That is a looker.
Yeah had a look at those 2 myself, the serial number is only numbers, thought it was originally a John Wayne by the big loop but no other markings so I don't think it isThere was a gold plated Ducks Unlimited. The serial number should begin with a DU prefix and it would have been introduced in 1986.
Also the 1966 Centennial carbine had a gold plated receiver.
The centennial rifle and carbine serial numbers were only numbers, no prefix or suffix, however I don't know if they had a barrel band. The large loop lever could be an add on. You could call Winchester and give them the serial number and they might could tell you. They gave me information on an 1886 I recently purchased.Yeah had a look at those 2 myself, the serial number is only numbers, thought it was originally a John Wayne by the big loop but no other markings so I don't think it is
The “bluing“ on the sinter forged receivers were done using three separate processes from 1964-1981.With the lousy sintered metal on that period guns, I've often considered having mine plated with something. They pit and there's nothing you can do about it. You can't reblue it either. If it wasn't such a hassle to take the gun completely apart I would definitely have mine plated.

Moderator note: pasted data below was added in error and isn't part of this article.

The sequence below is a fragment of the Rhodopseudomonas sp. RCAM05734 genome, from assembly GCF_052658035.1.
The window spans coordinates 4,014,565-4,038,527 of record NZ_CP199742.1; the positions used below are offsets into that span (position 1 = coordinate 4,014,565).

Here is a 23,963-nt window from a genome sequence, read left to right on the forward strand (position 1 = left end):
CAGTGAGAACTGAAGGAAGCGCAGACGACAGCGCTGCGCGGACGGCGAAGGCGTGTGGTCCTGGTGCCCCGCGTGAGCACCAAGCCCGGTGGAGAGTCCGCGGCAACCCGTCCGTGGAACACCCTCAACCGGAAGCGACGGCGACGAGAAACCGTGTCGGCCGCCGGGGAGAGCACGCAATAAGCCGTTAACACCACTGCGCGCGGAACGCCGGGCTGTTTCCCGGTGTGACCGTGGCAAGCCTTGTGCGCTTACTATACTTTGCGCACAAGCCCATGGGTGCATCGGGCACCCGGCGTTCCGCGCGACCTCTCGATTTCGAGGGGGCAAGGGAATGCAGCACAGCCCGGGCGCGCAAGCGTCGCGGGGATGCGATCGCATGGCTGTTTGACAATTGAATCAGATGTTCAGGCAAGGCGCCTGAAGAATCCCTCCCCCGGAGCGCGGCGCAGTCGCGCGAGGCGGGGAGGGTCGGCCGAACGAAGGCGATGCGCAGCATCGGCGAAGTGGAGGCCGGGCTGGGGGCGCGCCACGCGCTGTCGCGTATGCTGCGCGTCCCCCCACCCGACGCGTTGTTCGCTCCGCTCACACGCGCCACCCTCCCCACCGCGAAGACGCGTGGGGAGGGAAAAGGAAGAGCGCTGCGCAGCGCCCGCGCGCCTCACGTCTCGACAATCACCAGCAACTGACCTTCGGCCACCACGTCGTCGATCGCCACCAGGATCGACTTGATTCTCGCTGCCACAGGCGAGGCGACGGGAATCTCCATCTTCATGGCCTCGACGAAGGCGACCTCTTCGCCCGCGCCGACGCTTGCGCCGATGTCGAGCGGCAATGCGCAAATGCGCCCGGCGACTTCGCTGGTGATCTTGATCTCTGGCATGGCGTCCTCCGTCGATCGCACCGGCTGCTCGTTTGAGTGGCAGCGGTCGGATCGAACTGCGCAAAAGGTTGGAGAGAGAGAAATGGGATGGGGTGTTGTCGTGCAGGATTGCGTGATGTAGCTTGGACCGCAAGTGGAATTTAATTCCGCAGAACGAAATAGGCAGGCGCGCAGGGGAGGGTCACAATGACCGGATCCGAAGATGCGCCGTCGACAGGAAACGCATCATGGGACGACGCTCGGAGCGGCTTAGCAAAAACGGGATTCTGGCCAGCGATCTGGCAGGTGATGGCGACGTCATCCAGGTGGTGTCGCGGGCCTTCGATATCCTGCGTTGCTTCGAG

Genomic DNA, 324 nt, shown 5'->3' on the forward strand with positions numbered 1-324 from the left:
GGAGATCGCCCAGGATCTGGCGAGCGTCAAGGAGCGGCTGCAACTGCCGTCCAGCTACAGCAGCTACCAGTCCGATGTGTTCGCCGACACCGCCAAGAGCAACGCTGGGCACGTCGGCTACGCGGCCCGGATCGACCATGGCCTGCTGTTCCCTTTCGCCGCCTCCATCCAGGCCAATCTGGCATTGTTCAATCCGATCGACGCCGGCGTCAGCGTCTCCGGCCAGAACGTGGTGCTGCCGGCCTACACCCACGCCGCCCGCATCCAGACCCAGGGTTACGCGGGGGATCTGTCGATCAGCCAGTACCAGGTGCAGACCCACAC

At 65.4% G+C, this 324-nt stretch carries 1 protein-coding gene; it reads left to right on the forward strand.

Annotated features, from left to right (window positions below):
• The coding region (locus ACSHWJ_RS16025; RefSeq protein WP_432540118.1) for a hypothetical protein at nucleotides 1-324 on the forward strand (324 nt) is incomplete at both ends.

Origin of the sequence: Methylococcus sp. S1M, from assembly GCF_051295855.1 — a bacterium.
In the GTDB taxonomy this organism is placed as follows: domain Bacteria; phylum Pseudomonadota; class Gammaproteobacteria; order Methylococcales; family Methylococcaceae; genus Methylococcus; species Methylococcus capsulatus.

To me, it looks modified. Evidence: The large loop left in the white was added. There appears to be polishing marks near screw holes and 'dips' near the receiver sight screw holes. Bottom tang stands slight 'proud' of the oil refinished stock. There may be other tale tell indicators with more complete photos of the entire gun.I haven't seen one of the "golden" 94s with the big loop or an "in the white" lever on it before. 🤔
Looks clean 👍🏻